Inflammatory Bowel Disease (IBD) is a group of disorders encompassing Crohn's disease and ulcerative colitis. As such, IBD represents one of the most prevalent gastrointestinal diseases in the US, costing approximately $1.7 billion annually. Because IBD is incurable, patients are forced to endure repeated hospitalizations and surgeries. Moreover, since IBD disproportionately impacts people of low socio-economic status, the cost burden of IBD falls most heavily on those most susceptible to financial hardship. Extensive research into the genetics of IBD over the last several decades led to the development of several animal models for Crohn's disease and ulcerative colitis. By comparison, the study of environmental risk factors like diet has accelerated to equivalent levels only in the last few years. Indeed, while a Western diet low in fiber and high in fat has long been correlated with development of IBD, it was only recently shown that low dietary fiber exacerbates IBD. Studies of other dietary factors, including salt, remain to be performed. We specifically propose to examine the role of a high-salt diet (HSD). Recent studies show that dietary salt can exacerbate autoimmune encephalitis, suggesting that a HSD could contribute to other auto-immune diseases like inflammatory bowel disease (IBD). Indeed, in preliminary experiments, we have observed that animals on a HSD display exacerbated inflammation and increased inflammatory cytokine production in two models of murine colitis: the Il10-/- model of inflammatory colitis, and the S. typhimurium model of infectious colitis. Our data thus indicates that a HSD can exacerbate intestinal inflammation in mice. Based on these data, we propose to examine the role of the innate immune system in HSD- exacerbated colitis, as well as the involvement of the serum and glucocorticoid kinase (SGK1) which has previously been described as an osmosensor in Th17 cells. We specifically hypothesize that innate immune cells respond to dietary salt, increasing their inflammatory output in these models of colitis. To address this hypothesis, we will examine T cell deficient (Rag knockout) mice in both models, and compare histology, cytokine expression and cellular recruitment on a HSD vs a LSD.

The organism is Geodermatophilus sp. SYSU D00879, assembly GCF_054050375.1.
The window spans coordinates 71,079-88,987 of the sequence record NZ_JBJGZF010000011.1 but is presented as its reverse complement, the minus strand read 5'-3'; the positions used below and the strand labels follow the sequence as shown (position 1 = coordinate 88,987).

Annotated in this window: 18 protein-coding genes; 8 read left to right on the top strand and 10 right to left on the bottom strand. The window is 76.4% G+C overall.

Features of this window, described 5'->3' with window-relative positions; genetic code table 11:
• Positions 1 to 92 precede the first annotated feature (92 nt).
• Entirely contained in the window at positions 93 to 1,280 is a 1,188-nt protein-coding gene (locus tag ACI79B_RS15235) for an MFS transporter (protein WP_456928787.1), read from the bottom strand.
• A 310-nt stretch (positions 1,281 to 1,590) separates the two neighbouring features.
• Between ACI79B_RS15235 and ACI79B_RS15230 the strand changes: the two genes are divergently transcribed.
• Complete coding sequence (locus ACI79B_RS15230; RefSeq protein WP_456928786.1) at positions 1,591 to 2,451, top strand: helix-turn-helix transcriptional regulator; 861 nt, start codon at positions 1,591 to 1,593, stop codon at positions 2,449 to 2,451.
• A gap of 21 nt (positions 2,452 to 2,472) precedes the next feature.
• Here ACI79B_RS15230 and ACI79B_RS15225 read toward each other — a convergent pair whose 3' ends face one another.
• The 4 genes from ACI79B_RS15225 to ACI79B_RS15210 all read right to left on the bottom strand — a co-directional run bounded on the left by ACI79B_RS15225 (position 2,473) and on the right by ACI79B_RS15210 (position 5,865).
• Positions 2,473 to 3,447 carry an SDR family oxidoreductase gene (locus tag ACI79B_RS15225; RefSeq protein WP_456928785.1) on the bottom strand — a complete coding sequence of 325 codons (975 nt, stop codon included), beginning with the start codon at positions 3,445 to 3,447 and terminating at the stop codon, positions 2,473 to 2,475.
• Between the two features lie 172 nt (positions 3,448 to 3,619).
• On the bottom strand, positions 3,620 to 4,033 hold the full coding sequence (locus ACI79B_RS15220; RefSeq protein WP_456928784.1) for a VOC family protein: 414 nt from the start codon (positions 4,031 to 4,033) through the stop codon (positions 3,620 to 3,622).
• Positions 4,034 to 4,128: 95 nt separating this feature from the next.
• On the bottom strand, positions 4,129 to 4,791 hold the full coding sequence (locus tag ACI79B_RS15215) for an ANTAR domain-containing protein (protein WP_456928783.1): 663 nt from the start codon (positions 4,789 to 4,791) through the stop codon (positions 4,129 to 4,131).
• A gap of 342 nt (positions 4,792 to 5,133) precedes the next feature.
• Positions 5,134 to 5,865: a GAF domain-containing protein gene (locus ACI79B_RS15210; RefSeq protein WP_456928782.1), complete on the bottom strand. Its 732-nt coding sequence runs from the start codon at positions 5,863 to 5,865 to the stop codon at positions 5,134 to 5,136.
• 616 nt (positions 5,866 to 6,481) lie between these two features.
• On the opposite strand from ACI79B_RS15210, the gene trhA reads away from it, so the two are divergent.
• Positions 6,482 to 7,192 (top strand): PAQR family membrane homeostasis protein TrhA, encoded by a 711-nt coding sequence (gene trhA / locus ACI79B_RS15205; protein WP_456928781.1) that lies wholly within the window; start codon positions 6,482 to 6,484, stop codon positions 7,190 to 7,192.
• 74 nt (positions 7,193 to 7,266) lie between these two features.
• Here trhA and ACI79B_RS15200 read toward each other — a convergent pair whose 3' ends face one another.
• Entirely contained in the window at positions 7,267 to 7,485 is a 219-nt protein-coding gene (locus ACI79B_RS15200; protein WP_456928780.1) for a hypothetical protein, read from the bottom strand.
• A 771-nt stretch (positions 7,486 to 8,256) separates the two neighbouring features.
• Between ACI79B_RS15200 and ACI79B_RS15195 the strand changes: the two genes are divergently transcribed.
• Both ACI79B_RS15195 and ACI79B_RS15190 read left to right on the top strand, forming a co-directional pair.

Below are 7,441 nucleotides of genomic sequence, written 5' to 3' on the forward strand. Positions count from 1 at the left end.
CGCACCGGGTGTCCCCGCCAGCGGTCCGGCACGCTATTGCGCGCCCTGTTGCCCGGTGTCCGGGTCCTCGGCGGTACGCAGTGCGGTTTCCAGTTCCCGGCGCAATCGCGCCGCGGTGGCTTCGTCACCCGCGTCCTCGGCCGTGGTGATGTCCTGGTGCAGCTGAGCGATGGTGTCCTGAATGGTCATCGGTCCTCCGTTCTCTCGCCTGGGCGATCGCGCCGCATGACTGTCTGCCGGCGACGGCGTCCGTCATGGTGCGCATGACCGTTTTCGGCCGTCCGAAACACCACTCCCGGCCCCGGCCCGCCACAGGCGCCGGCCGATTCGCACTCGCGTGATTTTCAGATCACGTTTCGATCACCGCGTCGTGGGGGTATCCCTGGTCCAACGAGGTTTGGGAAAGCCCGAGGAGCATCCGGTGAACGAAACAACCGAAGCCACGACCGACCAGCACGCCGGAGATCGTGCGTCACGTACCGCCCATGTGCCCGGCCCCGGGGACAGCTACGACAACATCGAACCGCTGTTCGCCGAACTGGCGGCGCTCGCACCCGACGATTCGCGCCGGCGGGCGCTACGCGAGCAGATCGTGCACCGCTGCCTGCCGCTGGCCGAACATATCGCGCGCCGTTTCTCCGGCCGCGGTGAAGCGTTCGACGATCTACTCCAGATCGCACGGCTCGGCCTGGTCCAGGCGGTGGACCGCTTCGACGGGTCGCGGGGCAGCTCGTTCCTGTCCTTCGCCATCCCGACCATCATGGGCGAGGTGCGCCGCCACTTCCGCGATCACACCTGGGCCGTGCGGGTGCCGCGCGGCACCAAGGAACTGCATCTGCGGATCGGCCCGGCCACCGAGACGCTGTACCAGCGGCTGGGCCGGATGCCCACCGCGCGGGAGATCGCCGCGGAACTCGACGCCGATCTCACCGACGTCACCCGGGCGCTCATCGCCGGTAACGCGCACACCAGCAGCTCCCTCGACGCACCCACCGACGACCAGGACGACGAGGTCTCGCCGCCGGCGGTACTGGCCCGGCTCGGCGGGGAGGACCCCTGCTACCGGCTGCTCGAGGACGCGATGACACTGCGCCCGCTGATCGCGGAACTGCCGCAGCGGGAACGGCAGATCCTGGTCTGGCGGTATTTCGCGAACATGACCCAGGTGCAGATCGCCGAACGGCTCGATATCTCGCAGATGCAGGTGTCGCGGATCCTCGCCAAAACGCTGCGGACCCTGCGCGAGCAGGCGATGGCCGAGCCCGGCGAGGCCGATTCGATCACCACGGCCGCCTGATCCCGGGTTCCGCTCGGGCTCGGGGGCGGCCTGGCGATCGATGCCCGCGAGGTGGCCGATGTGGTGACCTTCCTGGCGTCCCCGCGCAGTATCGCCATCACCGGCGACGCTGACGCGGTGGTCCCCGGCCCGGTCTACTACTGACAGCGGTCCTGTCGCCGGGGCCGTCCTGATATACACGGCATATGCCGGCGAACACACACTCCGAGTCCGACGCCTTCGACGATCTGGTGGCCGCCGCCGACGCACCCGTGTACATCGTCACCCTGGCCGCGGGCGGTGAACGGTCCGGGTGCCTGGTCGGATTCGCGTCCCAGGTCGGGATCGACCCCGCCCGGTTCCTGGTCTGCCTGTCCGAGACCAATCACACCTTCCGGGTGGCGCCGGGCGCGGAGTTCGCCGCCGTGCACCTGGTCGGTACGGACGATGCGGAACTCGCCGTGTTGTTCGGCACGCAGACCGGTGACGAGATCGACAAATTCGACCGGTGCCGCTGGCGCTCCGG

(AIM 1). We will also specifically examine the role of SGK1 in innate cells using a small molecule inhibitor, and genetic knockout mice.
(AIM 2). The implications of this proposal are far reaching. In determining how dietary salt drives IBD, our research may suggest potential drug targets (e.g. signaling pathways responsible for enhanced immune activation), or prophylactic dietary guidelines (i.e. low-salt diets for people with IBD). The latter public health approach is particularly important, as dietary guidelines are inexpensive and can be implemented immediately to provide relief to those suffering with IBD.
We propose to examine whether dietary salt worsens inflammatory bowel diseases like ulcerative colitis and Crohn's disease by amplifying the harmful inflammatory immune response. Broadly, we suspect that salt skews immune cells to secrete additional pro-inflammatory proteins (like IL-1?), and to reduce expression of anti-inflammatory proteins (like IL-10). Indeed we have already seen exacerbated inflammation in the colons of animals on a high salt diet, and will now define this increased inflammation, as well as search for a mechanism that explains why dietary salt increases the inflammatory capacity of certain immune cells.
|Tubbs, Alan L; Liu, Bo; Rogers, Troy D et al. (2017) Dietary Salt Exacerbates Experimental Colitis. J Immunol 199:1051-1059|